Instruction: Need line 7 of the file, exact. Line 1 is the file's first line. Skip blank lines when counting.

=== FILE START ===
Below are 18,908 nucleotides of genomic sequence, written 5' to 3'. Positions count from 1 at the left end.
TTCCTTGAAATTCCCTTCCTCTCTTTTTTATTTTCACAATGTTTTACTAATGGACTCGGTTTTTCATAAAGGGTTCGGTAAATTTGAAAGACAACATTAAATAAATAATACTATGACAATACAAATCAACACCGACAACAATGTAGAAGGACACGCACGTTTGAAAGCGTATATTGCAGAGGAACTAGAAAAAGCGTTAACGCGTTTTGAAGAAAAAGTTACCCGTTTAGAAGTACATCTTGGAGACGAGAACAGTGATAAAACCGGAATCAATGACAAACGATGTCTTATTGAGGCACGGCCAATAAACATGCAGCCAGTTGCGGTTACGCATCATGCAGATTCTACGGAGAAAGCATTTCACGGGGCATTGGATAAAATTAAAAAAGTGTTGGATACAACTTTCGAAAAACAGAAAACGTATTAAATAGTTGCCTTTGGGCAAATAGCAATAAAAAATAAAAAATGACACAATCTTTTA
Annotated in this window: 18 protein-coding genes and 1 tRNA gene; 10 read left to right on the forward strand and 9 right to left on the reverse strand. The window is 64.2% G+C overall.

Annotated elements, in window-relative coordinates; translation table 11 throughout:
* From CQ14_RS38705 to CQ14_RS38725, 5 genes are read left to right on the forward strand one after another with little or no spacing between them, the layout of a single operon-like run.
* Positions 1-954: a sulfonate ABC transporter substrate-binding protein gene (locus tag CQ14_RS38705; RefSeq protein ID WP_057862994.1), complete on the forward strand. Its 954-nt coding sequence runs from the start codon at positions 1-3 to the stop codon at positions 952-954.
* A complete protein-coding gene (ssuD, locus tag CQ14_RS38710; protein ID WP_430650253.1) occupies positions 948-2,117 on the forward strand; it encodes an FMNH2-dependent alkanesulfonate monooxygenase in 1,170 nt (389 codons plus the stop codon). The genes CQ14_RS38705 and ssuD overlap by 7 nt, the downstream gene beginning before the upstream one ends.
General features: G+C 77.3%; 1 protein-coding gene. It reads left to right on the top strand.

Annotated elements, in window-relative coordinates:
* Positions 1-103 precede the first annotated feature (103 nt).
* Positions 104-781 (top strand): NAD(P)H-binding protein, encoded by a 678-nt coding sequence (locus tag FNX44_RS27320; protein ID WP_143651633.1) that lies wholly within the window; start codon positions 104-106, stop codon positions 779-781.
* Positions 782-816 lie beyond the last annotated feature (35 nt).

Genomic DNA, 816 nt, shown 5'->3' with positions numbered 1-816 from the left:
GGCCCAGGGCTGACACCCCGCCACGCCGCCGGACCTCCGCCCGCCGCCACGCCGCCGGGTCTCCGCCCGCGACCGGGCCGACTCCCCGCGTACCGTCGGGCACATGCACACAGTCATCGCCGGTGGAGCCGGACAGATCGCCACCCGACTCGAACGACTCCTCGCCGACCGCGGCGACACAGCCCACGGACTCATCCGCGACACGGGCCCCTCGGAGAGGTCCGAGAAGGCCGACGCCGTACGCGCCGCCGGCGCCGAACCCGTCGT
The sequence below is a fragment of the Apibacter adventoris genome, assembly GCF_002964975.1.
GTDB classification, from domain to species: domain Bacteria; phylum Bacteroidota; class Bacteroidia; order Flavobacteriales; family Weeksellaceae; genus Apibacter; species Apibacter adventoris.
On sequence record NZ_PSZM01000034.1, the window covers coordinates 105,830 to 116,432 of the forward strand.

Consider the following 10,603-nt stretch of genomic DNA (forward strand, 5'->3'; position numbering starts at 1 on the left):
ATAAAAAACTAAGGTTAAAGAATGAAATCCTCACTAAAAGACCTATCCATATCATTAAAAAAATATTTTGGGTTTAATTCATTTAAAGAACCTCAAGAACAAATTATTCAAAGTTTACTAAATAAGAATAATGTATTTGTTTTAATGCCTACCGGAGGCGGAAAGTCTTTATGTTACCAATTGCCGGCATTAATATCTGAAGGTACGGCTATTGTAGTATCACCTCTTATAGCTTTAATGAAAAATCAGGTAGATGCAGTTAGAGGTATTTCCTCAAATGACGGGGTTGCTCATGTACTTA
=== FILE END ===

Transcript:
* A complete protein-coding gene (ssuD, locus tag CQ14_RS38710; protein ID WP_430650253.1) occupies positions 948-2,117 on the forward strand; it encodes an FMNH2-dependent alkanesulfonate monooxygenase in 1,170 nt (389 codons plus the stop codon). The genes CQ14_RS38705 and ssuD overlap by 7 nt, the downstream gene beginning before the upstream one ends.